Pileup on the tracks

Detroit artist exhumes a ghost railroad at the Broad


Sooty, sweaty and smelling of creosote, Detroit artist Scott Hocking was out of his element last week at MSU’s ultra-clean, white-walled Broad Art Museum.

But Hocking knew what he was about.

After hauling 15 tons of railroad ties, splintered wood and assorted metal junk and dirt into a firstfloor gallery and assembling it into a looming monument to Michigan’s industrial past, he made the gallery his element.

Hocking is best known for erecting temporary, site-specific sculptures out of found materials in abandoned factories and other sites in his native Detroit. He planted clunky 1970s TVs on top of massive pillars that once held up the Packard Auto plant, as if the TVs were gods, and assembled a giant egg out of marble fragments in Detroit’s Michigan Central Train Station. He made an ark out of a shattered barn in Michigan’s Thumb and did something to an old pickle factory on Detroit’s east side that is beyond my powers of description. He’s done work throughout Michigan and in Europe, and has 10 or 15 projects going on at a time, some of which will take 20 years to complete.

Usually, when Hocking works onsite, he is resigned to the art’s inevitable destruction, so he takes carefully planned photos for exhibit in museums. This time, he brought the mountain to MSU.

The towering ziggurat of worn-out railroad ties, known as “sleepers” in the trade, is surrounded with gears, bolts, nuts, nails and other railroad hardware Hocking found around Lansing. The rusty junk almost bubbles around the prow of the dynamically shaped ziggurat, like spray in front of a battleship.

Hocking cleaned up pretty well for the exhibit opening Saturday, but there was no mistaking his agenda of rubbing one world in the face of another. He calls the sculpture “The Sleeper (Cow-Catcher).”

“Not only the texture and jagged metals and the mess, but the smell — creosote,” Hocking said. “You smell it as soon as you walk in the door. I’m confronting an austere, pristine white box with brutal working-class reality.”

He’s been waiting for a chance to work with railroad ties, a totem of his early youth, ever since he walked along abandoned lines, nosed around in empty buildings and felt low chords of past eras and past civilizations in the stuff left behind.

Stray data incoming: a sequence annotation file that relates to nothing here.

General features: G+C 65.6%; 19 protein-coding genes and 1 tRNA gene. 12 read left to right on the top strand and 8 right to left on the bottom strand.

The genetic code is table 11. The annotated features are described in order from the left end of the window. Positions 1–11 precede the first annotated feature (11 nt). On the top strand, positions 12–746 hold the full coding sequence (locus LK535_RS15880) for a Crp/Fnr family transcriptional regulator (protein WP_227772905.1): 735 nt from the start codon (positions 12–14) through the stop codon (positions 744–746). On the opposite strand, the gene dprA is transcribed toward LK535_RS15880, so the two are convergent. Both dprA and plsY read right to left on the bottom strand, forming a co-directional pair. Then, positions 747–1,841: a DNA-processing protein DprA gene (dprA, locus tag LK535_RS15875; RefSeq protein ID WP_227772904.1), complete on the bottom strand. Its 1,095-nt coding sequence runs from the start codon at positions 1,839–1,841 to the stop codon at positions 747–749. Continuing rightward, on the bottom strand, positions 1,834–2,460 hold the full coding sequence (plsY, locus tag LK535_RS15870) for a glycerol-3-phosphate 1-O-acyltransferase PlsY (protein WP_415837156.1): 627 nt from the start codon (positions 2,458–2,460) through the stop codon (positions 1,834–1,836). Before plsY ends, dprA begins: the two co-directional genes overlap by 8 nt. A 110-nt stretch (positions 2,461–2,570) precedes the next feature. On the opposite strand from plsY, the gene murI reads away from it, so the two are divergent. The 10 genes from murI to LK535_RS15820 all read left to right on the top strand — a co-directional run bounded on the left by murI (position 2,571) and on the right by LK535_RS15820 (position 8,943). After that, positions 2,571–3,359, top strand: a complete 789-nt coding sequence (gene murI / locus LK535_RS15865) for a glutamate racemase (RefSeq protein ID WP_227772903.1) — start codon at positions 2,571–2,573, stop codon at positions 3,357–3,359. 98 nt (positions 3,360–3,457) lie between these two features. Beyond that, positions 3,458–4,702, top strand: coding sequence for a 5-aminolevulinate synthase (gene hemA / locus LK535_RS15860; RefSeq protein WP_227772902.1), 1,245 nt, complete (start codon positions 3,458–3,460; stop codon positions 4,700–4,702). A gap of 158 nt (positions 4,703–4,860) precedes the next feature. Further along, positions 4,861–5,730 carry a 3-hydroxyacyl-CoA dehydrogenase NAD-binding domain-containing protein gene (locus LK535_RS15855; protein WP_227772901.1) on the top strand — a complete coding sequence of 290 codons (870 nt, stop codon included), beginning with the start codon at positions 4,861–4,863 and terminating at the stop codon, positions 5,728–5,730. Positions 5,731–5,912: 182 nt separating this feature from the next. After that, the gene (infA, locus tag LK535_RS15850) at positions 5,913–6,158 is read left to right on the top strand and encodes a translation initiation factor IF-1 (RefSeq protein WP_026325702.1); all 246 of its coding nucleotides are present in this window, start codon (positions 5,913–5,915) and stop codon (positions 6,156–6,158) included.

Hocking said the museum setting didn’t change his modus operandi a bit.

“I think of myself as a site-specific artist —any site, whether it’s an abandoned building, out in the woods. This just happens to be a museum, but the crazy architecture influenced my ideas.”

Hocking’s work floors you with its sheer ambition, seeming simplicity and visual impact, but he’s out to raise questions. What makes a ruin different from a monument? Which splinters of the past are worth preserving? Is there such a thing as progress in civilization or is it just layers of stuff that eventually break apart?

Hocking felt that Lansing’s pre-automobile status as a railroad hub and agricultural center makes “The Sleeper (Cowcatcher)” a natural fit for the Broad.

Land grants were instrumental to the establishment of both MSU and the railroad network that transformed the state in the mid-19th century.

The ties were made of white pine, a part of the old-growth forests that once blanketed the state from shore to shore, treated with a carbon-based chemical called creosote to make them durable.

The artist has a less high-minded connection with MSU, too. He spent a stoner semester at MSU in 1993 before dropping out.

“I was just doing acid and mushrooms and drinking and smoking and selling pot,” he said. But he spent a lot of time in the woods and wandering the tracks south of campus.

“All of that went into my thinking too,” he said.

There were practical hurdles to getting the sculpture into the museum. Hocking negotiated with Conrail to harvest the lumber from a Detroit-area graveyard of over 50,000 ties. MSU Infrastructure Services fumigated the ties for bugs.

Hocking didn’t decide on the battleship-like shape of the ziggurat until he actually started hauling the ties into the narrow, pointy gallery.

“When you’re driving by the museum, the end of the building scoops out in the same way, like a cow-catcher,” he said. “It’s also like a step pyramid, or an overturned vessel.”

Hocking considers himself working-class and doesn’t kowtow to the “art world,” with which he has an uneasy alliance. He wasn’t shy about riffing on the most commonplace remark about the Zaha Hadid-designed Broad Musum.

“It’s like a spaceship traveling through space and time,” he said. “I tell people this is just an 1850s version of that.”

Scott Hocking: Field Station ‘The Sleeper (cow-catcher)’ Aug. 4 – Sept. 30, 2018 MSU Broad Art Museum


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